The resonant air cavity optimally consists of two parallel surfaces, one is vibrating at the resonant frequency, and the other contains the throat 91 or 91A connected to its center. The surfaces are separated by an integer multiple of one-half of the desired operating wavelength. At 40 Khz, for example, with N=1, a typical separation between surfaces would be 0.16 inches. The signal reflected off of the surface containing the throat strikes the vibrating surface in phase serving to increase the deflection of the next cycle, with the positive feedback increasing the signal amplitude. The air resonance acts to force the acoustic wave along the throat 91 or 91A which serves to make the wave coherent as it exists through the diffraction aperture 90 or 90A. Either surface may be made unparallel with the other, for example one surface may be cone shaped. This can be used to reduce the "Q" of the resonator if it is too high. However, twice the spacing between the two surfaces cannot be an odd multiple of one-half of a wavelength at the operating frequency or the cavity will be anti-resonant, and will cancel the signal generated by the transducer.

The diffraction aperture which is usually the same size as the throat will disperse the acoustic energy equally over a wide angle of up to 180 degrees. Even greater than 180 degrees has been achieved with some loss in signal amplitude. If the aperture is rectangular in shape, as may be the case with 90A, with the short dimension less than one-half of a wavelength at the operating frequency, and the long dimension longer than a wavelength (preferably two wavelengths) then the radiation pattern will be a one-half cylinder. If the aperture is approximately a hole, as in 90, with the diameter less than one-half wavelength, then the radiation pattern is a one-half sphere. These radiation patterns are referred to as omnidirectional as they exhibit essentially uniform sensitivity over the described angle or direction. The optimum size of the aperture varies with the acoustic design behind the aperture, angle of the desired radiation pattern, coherency of the signal arriving at the aperture, and the frequency of operation. Optimum sizes for different acoustic systems have been found between one-twelfth and one-third of a wavelength at the operating frequency.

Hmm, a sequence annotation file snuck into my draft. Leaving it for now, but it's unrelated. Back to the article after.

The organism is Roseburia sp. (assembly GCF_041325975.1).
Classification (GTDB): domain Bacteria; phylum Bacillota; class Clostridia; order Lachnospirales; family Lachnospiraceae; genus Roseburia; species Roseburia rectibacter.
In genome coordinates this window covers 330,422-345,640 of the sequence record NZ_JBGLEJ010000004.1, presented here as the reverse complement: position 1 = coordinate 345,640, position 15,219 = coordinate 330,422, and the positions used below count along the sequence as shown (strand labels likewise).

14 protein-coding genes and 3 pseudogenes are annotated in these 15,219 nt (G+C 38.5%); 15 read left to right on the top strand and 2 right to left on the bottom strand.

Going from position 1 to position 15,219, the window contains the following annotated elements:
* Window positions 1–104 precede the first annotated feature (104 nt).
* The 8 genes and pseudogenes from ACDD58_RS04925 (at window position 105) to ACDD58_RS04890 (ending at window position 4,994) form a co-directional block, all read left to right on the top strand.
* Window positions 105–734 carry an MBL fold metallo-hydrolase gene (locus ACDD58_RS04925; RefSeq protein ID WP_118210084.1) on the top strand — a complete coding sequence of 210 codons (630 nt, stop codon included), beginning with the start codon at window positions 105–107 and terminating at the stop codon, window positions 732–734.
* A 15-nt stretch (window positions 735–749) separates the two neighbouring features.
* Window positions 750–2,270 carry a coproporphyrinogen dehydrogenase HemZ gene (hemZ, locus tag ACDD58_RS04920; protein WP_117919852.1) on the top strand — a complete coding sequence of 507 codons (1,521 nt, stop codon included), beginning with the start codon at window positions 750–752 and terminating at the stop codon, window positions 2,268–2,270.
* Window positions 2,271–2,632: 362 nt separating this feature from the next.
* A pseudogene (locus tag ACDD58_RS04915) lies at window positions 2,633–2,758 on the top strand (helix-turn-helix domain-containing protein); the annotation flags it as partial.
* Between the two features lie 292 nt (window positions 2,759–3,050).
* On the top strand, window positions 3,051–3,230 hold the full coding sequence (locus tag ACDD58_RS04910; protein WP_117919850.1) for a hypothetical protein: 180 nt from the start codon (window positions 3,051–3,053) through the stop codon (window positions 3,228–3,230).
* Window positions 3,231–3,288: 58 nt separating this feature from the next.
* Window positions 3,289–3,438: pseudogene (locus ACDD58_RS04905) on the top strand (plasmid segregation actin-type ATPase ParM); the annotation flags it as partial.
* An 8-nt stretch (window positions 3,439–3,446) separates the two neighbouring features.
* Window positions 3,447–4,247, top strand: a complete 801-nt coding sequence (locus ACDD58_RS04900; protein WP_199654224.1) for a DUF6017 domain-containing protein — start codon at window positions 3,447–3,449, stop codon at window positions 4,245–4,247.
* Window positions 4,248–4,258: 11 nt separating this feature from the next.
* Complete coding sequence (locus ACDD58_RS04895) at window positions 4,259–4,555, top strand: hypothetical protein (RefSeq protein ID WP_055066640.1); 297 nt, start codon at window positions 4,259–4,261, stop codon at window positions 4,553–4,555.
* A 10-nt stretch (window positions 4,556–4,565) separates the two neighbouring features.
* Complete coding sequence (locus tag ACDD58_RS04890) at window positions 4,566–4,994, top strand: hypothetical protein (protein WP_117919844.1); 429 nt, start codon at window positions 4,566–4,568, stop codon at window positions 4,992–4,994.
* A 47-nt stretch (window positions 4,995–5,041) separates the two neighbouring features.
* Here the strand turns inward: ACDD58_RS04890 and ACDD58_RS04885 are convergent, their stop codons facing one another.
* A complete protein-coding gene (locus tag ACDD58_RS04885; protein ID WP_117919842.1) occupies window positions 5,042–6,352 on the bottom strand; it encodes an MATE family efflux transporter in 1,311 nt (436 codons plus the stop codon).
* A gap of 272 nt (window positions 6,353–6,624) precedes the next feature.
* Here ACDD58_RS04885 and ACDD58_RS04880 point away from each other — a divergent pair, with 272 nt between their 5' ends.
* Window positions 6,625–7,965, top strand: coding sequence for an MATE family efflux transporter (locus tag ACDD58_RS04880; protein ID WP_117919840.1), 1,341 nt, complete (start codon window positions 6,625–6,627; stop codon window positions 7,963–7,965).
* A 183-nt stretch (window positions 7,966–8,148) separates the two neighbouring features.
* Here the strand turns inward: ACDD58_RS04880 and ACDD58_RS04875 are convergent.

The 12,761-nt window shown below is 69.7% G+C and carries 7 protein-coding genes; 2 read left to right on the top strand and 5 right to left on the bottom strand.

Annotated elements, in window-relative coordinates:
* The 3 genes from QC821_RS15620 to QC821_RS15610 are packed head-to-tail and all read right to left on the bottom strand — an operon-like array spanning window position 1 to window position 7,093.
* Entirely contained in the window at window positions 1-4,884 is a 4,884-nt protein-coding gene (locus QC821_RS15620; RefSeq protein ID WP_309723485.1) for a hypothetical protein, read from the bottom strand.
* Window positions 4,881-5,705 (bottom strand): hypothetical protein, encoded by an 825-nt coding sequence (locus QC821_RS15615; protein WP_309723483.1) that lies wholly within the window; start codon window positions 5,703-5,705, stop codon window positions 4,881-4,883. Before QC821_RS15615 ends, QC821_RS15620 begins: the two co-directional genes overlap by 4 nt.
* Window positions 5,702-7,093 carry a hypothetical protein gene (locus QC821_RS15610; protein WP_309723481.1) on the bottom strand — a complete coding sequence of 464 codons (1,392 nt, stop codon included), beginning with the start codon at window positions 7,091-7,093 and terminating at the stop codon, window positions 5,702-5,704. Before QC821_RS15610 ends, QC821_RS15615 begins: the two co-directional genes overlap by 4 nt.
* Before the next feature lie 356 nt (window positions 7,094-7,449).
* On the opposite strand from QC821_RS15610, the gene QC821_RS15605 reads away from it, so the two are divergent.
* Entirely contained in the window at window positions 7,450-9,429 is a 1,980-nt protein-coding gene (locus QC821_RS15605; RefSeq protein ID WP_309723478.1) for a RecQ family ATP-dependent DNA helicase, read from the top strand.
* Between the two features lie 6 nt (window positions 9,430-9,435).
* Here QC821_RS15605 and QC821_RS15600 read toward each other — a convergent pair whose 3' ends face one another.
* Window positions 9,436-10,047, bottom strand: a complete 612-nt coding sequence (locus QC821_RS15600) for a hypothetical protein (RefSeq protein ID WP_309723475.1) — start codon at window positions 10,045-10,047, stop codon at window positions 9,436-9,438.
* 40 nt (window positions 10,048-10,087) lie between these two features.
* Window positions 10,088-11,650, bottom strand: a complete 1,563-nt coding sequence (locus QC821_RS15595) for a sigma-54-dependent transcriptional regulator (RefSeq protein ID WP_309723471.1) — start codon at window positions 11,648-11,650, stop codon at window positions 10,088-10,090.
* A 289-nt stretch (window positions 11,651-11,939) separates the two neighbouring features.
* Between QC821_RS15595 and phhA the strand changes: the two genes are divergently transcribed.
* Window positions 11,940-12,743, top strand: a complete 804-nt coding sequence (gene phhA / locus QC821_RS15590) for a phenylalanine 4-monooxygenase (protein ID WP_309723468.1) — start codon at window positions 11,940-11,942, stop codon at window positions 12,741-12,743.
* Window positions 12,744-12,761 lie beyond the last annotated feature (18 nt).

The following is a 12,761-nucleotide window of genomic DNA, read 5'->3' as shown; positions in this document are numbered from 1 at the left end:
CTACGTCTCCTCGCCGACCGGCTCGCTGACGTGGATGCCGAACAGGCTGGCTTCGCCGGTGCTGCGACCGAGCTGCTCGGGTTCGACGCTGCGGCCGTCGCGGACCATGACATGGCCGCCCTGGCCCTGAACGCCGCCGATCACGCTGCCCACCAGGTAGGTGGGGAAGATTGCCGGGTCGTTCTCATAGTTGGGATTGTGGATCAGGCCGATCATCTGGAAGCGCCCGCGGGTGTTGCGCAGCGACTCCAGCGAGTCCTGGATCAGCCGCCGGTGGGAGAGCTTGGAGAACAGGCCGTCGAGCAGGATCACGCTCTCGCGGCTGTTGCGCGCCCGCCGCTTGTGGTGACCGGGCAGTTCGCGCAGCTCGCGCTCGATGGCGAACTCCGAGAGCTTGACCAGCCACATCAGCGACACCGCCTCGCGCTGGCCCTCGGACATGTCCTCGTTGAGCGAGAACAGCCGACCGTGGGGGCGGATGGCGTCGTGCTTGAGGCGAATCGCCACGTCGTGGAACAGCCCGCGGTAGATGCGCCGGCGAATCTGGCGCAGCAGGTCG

FIG. 4 is a schematic diagram of the electronics for the operation of the stylus and the puck (herein referred to as the beacon) in terms of the generation of acoustic signals. In each device a battery provides the requisite power. The timing control is provided by a clock oscillator 23 and timing counter 28. Gate 22 is an AND gate which gates the acoustic operating frequency of the acoustic transmit wave from the clock oscillator 23 as controlled by control 27 (e.g., RCA CD 4512 B). The control gates the SYNC signal and switch signals to the AND gate 22 at the appropriate time. Amplifier 21 drives the acoustic transducer 20.